Eric Edward Esper, ‘The Chicago Water Crib Fire’, 2013, Gallery Victor Armendariz

The Water Crib Fire
Wednesday January 20th 1909, one mile offshore on the Chicago south side, at 70th Street, approximately 100 workers were living on the intermediate crib. This structure was atop a shaft leading 180 feet down to a tunnel the workers were digging between the water crib, a mile further out, and the shore to bring fresh water to the city. As fire broke out on that cold morning, men jumped into the icy water to escape the flames. Soon, the tugboat TT Morford, seeing the flames from the crib came to the rescue, saving around 20 lives.

But, since the men were all poor immigrants, the death toll was an estimate and much remains a mystery surrounding the fire.

Eric Edward Esper

After obtaining my BFA in Illustration from Northern Michigan University in 1996 I relocated to Chicago to pursue my artistic endeavors. Here, I began exclusively oil painting and have assembled a body of paintings chronicling scenes of Chicago done primarily in plein air.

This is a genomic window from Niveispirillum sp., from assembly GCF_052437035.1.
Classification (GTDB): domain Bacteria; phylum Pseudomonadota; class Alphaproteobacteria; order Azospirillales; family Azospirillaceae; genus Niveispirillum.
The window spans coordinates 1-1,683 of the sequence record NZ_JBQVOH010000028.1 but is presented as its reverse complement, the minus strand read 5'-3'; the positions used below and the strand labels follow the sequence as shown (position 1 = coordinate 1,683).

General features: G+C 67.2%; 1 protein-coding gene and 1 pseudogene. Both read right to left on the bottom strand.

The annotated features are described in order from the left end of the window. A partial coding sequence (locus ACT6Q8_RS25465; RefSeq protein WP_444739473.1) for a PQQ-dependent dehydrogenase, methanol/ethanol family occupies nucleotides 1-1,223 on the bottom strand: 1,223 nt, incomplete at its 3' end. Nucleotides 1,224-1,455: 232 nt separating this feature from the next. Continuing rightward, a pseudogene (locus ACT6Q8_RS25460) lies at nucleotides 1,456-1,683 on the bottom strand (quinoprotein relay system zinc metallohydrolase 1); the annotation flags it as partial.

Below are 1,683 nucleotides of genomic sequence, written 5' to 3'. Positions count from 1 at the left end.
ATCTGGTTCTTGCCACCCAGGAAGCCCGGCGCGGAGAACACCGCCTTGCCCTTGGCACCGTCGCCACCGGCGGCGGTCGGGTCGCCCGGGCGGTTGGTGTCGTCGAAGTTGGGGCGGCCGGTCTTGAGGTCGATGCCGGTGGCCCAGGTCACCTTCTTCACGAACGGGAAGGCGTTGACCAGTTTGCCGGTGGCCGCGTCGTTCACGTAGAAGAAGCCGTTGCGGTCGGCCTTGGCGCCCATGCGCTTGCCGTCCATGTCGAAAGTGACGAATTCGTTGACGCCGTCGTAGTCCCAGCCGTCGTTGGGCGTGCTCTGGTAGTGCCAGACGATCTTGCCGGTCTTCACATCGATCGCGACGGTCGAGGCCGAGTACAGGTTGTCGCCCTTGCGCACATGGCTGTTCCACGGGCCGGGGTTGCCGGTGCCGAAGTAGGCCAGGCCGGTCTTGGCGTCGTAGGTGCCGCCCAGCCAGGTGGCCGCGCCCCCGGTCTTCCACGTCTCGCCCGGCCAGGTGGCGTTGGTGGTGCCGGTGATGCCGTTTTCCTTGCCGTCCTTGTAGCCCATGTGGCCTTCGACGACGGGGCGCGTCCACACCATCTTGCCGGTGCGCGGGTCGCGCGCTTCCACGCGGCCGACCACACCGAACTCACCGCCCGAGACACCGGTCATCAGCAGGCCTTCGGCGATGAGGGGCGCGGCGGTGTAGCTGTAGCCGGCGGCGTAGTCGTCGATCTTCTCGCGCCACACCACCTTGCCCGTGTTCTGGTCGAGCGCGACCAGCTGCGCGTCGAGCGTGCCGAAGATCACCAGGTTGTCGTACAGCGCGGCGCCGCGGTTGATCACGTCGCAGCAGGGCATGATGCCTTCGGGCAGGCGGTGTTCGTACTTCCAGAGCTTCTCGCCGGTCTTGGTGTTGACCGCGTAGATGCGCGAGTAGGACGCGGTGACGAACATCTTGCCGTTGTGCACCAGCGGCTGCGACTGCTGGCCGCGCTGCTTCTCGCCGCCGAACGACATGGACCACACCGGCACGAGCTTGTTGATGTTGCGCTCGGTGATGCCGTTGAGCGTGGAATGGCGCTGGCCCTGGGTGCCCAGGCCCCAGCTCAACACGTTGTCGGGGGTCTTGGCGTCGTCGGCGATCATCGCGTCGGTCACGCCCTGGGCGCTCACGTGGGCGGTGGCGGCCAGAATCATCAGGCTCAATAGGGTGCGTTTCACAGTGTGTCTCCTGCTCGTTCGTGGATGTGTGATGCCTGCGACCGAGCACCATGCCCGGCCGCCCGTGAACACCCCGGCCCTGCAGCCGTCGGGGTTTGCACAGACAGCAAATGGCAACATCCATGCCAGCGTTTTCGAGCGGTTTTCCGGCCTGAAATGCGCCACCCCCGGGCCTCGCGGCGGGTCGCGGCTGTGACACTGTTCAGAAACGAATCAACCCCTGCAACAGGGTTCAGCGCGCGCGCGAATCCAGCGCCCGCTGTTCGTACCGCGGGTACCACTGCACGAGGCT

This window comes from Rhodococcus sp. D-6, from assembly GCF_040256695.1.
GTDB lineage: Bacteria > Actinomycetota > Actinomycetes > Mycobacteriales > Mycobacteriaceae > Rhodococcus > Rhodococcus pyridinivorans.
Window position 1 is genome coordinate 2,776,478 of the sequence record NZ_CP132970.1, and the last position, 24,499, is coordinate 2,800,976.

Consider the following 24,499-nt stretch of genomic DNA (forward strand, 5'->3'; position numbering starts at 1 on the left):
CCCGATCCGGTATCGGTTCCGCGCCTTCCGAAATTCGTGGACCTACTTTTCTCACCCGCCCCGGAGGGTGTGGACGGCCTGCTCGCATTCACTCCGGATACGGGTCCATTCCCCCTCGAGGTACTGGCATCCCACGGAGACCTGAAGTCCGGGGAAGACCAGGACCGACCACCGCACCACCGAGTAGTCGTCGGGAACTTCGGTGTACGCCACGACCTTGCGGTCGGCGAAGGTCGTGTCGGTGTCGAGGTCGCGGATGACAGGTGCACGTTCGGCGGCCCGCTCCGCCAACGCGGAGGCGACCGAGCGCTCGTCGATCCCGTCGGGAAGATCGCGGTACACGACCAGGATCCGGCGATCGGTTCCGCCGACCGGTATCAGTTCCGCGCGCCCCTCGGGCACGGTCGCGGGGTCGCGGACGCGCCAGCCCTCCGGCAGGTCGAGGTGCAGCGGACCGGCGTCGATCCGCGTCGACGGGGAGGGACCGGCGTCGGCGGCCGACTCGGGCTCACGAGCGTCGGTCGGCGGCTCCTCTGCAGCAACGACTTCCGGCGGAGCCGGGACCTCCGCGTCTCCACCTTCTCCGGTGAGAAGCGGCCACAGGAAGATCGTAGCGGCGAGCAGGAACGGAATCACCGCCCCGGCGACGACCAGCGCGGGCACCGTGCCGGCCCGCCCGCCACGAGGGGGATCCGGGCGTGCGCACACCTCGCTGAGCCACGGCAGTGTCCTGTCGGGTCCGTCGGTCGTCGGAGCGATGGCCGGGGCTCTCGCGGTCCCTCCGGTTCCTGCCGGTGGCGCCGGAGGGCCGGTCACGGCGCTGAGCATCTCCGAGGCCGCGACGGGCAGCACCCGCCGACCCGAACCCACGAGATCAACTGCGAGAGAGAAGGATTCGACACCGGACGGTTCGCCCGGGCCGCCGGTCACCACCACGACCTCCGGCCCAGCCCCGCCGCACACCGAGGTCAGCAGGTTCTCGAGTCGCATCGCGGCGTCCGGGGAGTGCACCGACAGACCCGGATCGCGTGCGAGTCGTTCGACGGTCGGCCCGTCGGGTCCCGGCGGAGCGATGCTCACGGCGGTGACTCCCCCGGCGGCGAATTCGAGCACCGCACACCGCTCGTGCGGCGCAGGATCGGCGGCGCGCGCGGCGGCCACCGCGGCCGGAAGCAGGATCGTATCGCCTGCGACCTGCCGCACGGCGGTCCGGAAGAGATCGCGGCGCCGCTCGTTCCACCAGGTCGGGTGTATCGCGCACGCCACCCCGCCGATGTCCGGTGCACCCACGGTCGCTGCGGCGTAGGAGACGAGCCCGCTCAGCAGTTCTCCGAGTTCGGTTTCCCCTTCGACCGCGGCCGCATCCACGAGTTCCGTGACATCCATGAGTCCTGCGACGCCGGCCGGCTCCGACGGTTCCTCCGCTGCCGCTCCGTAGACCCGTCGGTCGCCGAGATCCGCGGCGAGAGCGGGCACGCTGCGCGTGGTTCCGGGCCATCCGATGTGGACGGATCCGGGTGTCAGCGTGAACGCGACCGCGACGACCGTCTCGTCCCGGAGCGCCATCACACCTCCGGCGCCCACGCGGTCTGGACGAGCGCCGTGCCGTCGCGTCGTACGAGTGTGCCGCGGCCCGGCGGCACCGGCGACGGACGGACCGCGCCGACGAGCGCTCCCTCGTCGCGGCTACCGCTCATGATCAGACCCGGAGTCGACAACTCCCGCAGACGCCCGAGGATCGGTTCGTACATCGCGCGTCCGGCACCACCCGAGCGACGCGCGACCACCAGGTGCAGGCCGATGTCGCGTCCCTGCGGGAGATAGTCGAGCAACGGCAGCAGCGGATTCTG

Capturing parts of the city’s landscape during its cultural evolution had been my way of conveying history as a painter. My fascination with landscapes and history has led me to create oil paintings of scenes that have affected us in dramatic ways. Recently I have begun painting aerial views of locations that have interesting historical significance, encapsulating true stories that are hard to imagine and harder to forget. My latest paintings capture these places and depict them with historically accurate attention to detail. Using various sources I recreate these scenes with as many photographs of every angle of the incident and research the stories, submersing myself in the event. My newest body of paintings depicts events with a more historically tragic significance, depicting scenes of the darkest hours in America’s Midwest history, where the landscape became the backdrop for tragedy and calamity. These events that irrevocably altered so many lives are important to remember, not only for the people lost and how it affected our culture, but also to remind us that disaster can occur at any time, anywhere.

About Eric Edward Esper